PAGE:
Hairston, Maxine. “The Winds of Change: Thomas Kuhn and the Revolution in the Teaching of Writing.” CCC 33.1 (Feb. 1982): 76-88. (13 pages)
Hairston, in her 1982 CCC’s article, draws attention to what she sees as a paradigm shift in composition studies, drawing on Thomas Kuhn’s understand of the term. Though focused on scientific fields of study, the language of Kuhn’s paradigms and paradigm shifts is useful for Hairston to point out the movement away from current-traditionalist, product-centered concepts of writing toward something process-centered.
A paradigm refers to a stable period of time where practitioners in a discipline have a general consensus about their belief, assumptions, problems to be solved, and the methods of research and making knowledge. The profession is organized around such consensuses and new members study the paradigm in order to gain access to it. However, “paradigms are not immutable” (76): when anomalies or phenomena emerge that the current paradigm cannot account for, when contradictions and inconsistencies emerge in trying to respond to this new phenomena, and when practitioners rely on improvised or ad hoc solutions, the paradigm is deemed unstable and calls for a new paradigm of research and knowledge is likely to emerge to make a more adequate response to the new anomalies. The replacement of one paradigm for a new one—where practitioners and theorists create a new consensus around new assumptions, beliefs, methods, etc.—marks a paradigm shift. However, as Hairston points out, such transitions is often met with resistance by those who have “an intellectual and sometimes emotional investment in the accepted view” (77). Once such people are ignored by those in control of the channels of influence, a new paradigm has emerged.
Hairston, then, begins to map out what the old paradigm, current-traditionalist and product-centered perspectives, looks like. At its core, the old paradigm is designed around the literary critics or scholars who teach a lions share of composition courses. The focus then is on the style of writing and neglects inventions. As she continues, “its adherents believe that competent writers know what they are going to say before they begin to write; thus their most important task when they are preparing to write is finding a form which to organize their content. They also believe the composing process is linear, and that it processed systematically from prewriting to writing to rewriting. Finally, they believe that teaching editing is teaching writing.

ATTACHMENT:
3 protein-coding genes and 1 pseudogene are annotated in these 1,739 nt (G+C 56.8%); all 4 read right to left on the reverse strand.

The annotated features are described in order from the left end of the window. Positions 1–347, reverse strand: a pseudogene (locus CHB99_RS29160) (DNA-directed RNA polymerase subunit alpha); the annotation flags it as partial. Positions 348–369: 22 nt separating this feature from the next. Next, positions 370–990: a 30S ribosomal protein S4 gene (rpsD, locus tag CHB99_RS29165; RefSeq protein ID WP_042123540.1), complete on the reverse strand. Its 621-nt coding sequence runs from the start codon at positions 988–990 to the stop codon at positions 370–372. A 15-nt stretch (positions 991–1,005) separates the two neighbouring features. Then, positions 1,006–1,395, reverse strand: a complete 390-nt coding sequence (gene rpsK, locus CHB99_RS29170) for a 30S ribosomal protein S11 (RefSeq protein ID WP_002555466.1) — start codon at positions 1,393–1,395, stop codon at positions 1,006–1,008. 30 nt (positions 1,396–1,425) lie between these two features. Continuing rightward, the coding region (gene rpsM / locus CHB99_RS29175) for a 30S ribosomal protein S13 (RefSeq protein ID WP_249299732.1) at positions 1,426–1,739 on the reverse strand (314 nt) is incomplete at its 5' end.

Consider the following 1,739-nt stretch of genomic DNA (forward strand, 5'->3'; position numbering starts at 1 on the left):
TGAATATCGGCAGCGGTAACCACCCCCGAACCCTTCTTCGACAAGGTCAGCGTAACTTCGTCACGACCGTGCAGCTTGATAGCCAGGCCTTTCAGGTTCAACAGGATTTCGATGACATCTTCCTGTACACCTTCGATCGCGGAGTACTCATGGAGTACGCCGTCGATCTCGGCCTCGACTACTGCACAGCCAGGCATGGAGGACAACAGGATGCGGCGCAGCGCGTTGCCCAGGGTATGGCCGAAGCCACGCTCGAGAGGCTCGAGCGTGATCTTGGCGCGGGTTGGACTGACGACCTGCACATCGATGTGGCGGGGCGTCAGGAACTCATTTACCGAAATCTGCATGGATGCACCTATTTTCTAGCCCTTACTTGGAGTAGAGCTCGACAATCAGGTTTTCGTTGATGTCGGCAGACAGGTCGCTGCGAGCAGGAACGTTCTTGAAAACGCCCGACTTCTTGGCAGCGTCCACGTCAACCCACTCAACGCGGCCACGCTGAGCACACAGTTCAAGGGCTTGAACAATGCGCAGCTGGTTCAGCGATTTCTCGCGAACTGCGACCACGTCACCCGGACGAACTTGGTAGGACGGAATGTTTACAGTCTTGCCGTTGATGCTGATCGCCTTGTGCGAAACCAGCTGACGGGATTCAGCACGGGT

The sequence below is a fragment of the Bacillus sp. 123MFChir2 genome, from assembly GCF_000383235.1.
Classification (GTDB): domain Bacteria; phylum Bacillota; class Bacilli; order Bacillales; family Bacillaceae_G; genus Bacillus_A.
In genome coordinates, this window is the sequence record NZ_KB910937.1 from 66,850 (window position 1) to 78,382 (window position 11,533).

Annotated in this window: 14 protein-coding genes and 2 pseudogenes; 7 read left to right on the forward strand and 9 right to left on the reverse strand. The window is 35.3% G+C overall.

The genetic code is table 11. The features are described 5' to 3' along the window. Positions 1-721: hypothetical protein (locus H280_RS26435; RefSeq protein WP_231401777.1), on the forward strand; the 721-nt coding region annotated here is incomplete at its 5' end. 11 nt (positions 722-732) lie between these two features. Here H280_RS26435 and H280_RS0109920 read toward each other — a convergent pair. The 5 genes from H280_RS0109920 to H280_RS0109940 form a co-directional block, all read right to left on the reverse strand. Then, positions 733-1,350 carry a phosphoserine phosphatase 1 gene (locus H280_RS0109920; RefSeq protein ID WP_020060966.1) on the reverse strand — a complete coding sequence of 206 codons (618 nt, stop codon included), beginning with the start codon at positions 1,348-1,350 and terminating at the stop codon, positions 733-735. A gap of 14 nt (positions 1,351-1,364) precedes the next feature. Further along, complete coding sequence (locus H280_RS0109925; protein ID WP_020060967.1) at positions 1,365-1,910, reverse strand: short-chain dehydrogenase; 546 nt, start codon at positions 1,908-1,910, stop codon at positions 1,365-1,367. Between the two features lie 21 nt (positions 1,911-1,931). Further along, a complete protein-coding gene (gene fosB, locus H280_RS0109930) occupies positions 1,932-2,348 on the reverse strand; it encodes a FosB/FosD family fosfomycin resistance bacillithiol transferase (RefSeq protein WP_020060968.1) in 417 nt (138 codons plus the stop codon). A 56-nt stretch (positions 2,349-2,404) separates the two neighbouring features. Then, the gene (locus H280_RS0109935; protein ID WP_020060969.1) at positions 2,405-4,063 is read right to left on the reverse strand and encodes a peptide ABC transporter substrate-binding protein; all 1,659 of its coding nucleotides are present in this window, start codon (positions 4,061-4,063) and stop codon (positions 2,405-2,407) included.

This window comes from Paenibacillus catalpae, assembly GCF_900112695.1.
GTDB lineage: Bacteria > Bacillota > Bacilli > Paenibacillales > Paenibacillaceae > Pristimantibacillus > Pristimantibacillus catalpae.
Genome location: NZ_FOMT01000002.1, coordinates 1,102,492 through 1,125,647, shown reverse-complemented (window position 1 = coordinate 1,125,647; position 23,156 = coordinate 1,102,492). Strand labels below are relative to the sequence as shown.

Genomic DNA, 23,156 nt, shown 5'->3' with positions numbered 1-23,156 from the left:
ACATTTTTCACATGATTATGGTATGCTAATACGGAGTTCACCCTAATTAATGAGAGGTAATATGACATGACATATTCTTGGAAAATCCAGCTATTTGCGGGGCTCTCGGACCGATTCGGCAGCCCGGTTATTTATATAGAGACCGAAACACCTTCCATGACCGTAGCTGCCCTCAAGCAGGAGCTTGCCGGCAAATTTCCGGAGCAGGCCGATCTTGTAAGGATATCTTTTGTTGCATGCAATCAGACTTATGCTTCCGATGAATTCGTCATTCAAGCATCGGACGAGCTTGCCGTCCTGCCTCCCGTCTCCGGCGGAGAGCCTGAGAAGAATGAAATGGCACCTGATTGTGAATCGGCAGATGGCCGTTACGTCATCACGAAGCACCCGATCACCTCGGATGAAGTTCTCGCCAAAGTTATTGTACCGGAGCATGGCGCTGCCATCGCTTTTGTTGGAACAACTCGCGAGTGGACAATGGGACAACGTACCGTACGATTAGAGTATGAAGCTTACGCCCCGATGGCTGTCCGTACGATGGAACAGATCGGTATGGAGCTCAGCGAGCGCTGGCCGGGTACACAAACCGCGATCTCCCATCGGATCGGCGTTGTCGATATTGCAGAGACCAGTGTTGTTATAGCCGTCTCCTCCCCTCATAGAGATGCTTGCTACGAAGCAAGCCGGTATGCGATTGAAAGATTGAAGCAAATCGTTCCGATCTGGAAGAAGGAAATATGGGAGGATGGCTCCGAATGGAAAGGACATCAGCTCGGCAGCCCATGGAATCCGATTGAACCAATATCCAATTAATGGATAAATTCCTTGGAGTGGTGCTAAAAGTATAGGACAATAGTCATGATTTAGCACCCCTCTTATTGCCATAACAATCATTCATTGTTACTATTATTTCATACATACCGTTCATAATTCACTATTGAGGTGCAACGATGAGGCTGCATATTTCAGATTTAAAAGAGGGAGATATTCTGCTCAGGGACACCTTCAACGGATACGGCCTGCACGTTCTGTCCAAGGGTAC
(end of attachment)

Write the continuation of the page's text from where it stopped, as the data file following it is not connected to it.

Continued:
When charting out signs of a transitional period toward a new paradigm, she points to Mina Shaughnessy’s writing on open admissions in the city university system of New York—the influx of a new kind of student challenged conventional understandings of how to teach writing, prompted new solutions to teach a new kind of student. As Hairston points out, “we cannot teach students to write by looking only at what they have written. We must also understand how that product came into being, and why it assumed the form it did” (84). Such a transition marked new understandings of writing as the focus of research drew its attention toward process: “we are beginning to find out something about how people’s minds work as they write, to chart the rhythm of their writing, to find out what constraints they are aware of as they write, and to see what physical behaviors are involved in writing and how they vary among different groups of writers” (85).
Lastly, she points to five ways this new paradigm will spread: (1) University of Iowa’s Writing Institute has trained a batch of administers in this paradigm; (2) increase in graduate programs in composition studies nation-wide; (3) all graduate assistants in English are being trained by composition specialists; (4) new texts that describe the paradigm shift, and (5) circulation of new textbooks for FYC.
However, does the movement from product to process mark a paradigmatic shift?